"Today's figures show that employers still have a long way to go in making workplace cultures and practices suitable for older workers. Given that the coalition government have committed to speeding up the rise in the state pension age, working longer will become a necessity for more and more people.
"Employers of all shapes and sizes need to urgently wake up to the fact that people will need to work longer and make sure that their recruitment policies are fair. Extending working lives will not succeed without this overdue shift in culture."
- ENDS -
Notes to Editors
1. Just under half of current Incapacity Benefit/Severe Disability Allowance claimants (48%) are aged 50 and over, totalling 1,078,000 (source: DWP, Nov 2009). Although those claimants reaching the State Pension Age before March 2014 will be exempt from the benefit migration there will be additional claimants who are currently under 50 but will be 50 when they migrate. The Social Security Advisory Committee estimates 80% of current IB claimants will migrate either to Jobseekers Allowance or to the Work Related Activity Group (WRAG) within ESA. This therefore totals 860,000 older people entering these two benefit claimant groups. Alternatively, based on the rates of new ESA claimants since October 2008, where 68% have been found fit for work and 23% entered the WRAG (source: DWP, Work Capability Assessment statistics, April 2010), this would mean that 91%, or 980,000 extra people would ultimately be looking for work. These figures are estimates only, and there are other factors determining the final outcomes, for instance appeal success rates.
2. Estimate based on the number of employees and job seekers aged 50 plus (Labour Market Survey).
3. 3% of all respondents who had been employees or had looked for work in the last 5 years say they have been refused a job because of their age, 1% because of their gender, colour and disability and 2% because of their race (Citizenship Survey 2009-10, CLG, Tab 15, July 2010). Please note that the respondent base for the Citizenship Survey is fairly broad including all people who have been employees or looked for work in the last 5 years. If the base was restricted to those people who have been refused a job, these percentages would likely to be much higher. For more information on the Citizenship Survey 2010 methodology please visit the CLG website at http://www.communities.gov.uk/publications/communities/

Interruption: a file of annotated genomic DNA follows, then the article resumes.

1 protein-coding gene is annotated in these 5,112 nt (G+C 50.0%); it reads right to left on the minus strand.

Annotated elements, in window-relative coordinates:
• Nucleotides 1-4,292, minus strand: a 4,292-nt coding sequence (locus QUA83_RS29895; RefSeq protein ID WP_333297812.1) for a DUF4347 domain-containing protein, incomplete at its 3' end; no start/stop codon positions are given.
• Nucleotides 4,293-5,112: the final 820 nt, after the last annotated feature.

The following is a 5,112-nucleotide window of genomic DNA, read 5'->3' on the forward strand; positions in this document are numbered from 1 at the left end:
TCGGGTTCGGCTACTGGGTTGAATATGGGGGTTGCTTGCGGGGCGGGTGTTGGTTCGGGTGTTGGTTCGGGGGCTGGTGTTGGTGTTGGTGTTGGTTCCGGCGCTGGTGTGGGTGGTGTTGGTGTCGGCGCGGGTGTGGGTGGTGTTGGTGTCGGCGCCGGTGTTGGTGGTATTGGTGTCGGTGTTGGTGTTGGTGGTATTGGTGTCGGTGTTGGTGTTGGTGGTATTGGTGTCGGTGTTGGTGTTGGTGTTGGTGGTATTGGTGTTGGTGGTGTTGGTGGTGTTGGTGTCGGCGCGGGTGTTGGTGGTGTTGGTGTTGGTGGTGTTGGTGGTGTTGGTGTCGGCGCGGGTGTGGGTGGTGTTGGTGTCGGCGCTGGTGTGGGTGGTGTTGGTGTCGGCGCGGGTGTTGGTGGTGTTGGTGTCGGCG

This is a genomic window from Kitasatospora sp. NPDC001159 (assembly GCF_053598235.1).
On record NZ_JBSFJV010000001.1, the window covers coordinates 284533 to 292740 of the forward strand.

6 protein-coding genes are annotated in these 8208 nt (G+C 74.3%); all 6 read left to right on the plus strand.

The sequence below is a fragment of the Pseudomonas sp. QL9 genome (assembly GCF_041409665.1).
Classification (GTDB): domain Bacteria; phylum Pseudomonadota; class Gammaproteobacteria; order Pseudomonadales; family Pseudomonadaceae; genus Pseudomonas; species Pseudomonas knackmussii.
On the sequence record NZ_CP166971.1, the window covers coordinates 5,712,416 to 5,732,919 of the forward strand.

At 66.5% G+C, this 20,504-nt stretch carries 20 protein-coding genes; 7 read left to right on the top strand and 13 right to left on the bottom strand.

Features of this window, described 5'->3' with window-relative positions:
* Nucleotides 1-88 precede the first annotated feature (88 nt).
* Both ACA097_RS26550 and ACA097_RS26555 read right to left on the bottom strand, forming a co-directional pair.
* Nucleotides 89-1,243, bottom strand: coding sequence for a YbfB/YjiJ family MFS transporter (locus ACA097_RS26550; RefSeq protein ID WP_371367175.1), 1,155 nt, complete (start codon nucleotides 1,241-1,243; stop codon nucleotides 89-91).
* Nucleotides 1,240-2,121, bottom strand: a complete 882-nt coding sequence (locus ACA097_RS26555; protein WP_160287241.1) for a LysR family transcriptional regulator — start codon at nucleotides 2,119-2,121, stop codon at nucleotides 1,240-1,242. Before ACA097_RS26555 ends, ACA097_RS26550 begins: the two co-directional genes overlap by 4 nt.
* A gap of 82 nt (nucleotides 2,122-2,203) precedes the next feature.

4. Pre-recession figures from the English Longitudinal Survey of Ageing, Wave 2.
For more information on ageism and work in later life and advice on what to do if you think you have been discriminated against because of your age please visit the Age UK website at http://www.ageuk.org.uk/work-and-learning/discrimination-and-rights/ageism-in-recruitment/ or call Age UK Advice free on 0800 169 6565.
Age UK is the new force combining Age Concern and Help the Aged. The Age UK family includes Age Scotland, Age Cymru and Age NI.
TAEN - The Age and Employment Network works to promote an effective job market that serves the needs of people in mid and later life, employers and the economy. Its members include a wide range of organisations from across the labour market, including employers, professional bodies, unions and many others.
Media contact: Stefano Gelmini